Sunday, February 04, 2007

I do some of my best thinking while doing things like ironing, brushing my teeth, etc. I have been thinking about the whole issue that has popped up in my various groups under the guise of wool vs acrylic, allergies, organic wool, etc. There was a brief article in one of the papers this weekend about the illegal logging industry in Indonesia, a lot of which ends up in Australia. I had already wondered how that much teak could be produced to end up in outdoor furniture at "bargain prices" in Sydney. Chances are it was illegally harvested by a logging company who offered cold hard cash to subsistence farmers who didn't particularly care what the strangers did, at least not until their woodlands were gone.

I know we are supposed to "think globally, act locally" but there are so many issues at play here in so many different environments that acting at all seems counter-productive. How were the sheets on my bed dyed and what happened to the wastewater? Was my semi-antique Moroccan carpet made with child labour? Am I contributing to pollution by eating watermelon that was grown on irrigated and over-fertilized land? What happens to the drugs I take once they pass through my body (one of the one I pop like candy for pain is not metabolized at all) and go into the sewage system? Those Christmas ornaments I bought were made in China with labour that was not paid what we would call a living wage. Do we in the first world have the right to tell anybody else how they should live? So much of my life revolves around computers, the one I'm typing on, the one the Bear is using which also is the network hub, the one I use at work that produces data which is then available to people around the world. I live a digital life with digital friends and look for land to buy and books to read and music to load onto my iPod through this package of chips and discs and displays.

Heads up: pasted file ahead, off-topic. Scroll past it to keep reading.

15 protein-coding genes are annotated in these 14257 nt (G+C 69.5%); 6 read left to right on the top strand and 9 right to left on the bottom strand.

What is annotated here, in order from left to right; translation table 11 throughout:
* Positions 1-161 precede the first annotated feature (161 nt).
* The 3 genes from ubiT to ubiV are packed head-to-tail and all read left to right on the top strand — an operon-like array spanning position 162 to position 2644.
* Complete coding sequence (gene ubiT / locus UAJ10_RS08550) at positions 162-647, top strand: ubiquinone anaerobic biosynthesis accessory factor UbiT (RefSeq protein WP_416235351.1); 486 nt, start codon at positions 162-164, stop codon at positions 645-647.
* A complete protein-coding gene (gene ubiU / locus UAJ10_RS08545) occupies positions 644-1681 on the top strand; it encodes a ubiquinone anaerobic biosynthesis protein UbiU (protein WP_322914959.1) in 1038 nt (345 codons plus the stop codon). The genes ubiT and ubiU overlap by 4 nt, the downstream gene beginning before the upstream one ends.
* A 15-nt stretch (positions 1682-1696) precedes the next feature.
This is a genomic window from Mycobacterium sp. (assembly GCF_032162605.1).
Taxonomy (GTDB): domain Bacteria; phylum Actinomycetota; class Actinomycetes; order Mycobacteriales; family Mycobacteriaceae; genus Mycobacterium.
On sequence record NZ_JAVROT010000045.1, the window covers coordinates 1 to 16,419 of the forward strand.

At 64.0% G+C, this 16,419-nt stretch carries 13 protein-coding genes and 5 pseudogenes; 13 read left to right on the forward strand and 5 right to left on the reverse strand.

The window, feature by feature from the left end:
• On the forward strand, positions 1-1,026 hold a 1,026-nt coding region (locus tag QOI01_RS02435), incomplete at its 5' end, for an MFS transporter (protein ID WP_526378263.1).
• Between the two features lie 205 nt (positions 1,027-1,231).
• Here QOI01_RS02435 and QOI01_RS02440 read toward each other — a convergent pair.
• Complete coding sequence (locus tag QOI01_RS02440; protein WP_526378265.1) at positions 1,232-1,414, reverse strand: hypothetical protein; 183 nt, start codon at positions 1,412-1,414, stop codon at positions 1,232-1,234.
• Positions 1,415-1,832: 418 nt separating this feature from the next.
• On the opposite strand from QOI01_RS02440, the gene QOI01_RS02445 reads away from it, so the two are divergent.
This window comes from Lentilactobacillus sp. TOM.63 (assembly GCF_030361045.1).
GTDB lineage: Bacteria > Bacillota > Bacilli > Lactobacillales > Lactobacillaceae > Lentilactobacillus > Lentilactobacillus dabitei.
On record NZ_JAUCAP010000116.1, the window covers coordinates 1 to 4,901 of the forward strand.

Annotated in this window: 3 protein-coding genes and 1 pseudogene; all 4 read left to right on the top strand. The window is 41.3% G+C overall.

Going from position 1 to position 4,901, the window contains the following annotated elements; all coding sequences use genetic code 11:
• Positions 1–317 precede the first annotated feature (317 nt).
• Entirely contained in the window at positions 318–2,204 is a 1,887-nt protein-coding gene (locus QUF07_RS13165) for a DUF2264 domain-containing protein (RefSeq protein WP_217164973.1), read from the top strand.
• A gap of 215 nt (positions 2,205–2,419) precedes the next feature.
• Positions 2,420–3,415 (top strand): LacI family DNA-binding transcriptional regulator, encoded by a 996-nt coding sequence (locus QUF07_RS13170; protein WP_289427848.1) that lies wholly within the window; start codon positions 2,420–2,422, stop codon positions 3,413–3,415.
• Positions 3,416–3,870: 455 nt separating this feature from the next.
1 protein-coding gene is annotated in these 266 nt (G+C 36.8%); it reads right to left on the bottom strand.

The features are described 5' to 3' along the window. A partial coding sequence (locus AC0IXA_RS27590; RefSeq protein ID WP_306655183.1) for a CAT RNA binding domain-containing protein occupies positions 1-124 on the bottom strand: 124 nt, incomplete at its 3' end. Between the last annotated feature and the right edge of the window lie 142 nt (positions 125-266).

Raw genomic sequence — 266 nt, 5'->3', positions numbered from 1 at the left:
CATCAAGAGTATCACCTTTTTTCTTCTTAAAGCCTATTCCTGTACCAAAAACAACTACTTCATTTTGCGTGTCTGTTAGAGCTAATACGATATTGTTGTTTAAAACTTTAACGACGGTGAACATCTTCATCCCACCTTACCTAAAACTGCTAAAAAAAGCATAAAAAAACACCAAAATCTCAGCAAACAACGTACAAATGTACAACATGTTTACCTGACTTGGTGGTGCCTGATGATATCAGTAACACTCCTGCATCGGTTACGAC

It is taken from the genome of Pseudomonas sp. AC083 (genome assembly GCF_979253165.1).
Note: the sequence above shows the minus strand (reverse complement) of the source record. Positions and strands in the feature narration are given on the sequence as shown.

Consumerism drives our economy and in some cases makes it possible for those Chinese labourers to get a better quality of life than they originally might have been sentenced to. The Indonesian farmer may now buy a TV and either be lulled into stupidity by the dren we (first world) feed to the airwaves, or they might have their minds opened to the simple knowledge about a world other than their own and who know may spark an impressionable youth to act on what he/she perceives as injustice and the need to make us know the things he sees. If we are lucky he won't become a potential Islamic terrorist, but will "merely" take on the Indonesian loggers or the government (goodbye now!) in an effort to tell the world about what has happened to his corner of the world. Will people stop buying teak furniture in Sydney or even ask if the timber was obtained legally? Will we ask about child labour and fair trade and pollution when we make purchasing decisions? I didn't when I bought sheets recently but all of this puts an incredible load and responsibility on each consumer that I wager even Peter Garrett doesn't exercise every day. Those of us suffering chronic illness, or worse, a potentially fatal illness, know how hard it is to get through a single day without adding asking all these questions at every turn.

Even if I could produce all our food, our clothes, get off the grid for power and water, live without computers (not in this household), read books from the library instead of buying them online, would it make a difference? Even if my entire city (350,000) could do that (not possible in this landscape) would that have a impact on what we are all collectively doing to our planet? Now that the major powers have finally admitted that climate change is real, is it too late to make a significant difference? Some say yes; some say no.

There seem to be an awful lot of question marks in the preceding paragraphs. That's because I have no answers. I can comfort myself in knowing that I have skills in growing things and making things that truly twenty-first century folks do now. But that isn't going to matter at all if the system completely implodes. If I lose my pharmaceutical supply, I might as well be dead because, even if I make through withdrawal, I will be useless physically. The kind they used to leave out on the ice to die. Just some cheery thoughts for your Sunday sermon. But do think; it's the only advantage we primates have over the rest of life. We got us into this mess, maybe we can think our way out.

1 comment:

amanda j said...

You have certainly offered some food for thought. I take comfort in the fact that we are now thinking about our impact after some blind 'progress' throughout the past couple of centuries. I would like to believe we have turned a corner. So often in life I find at the very least some irony about the way we go about things. Great post.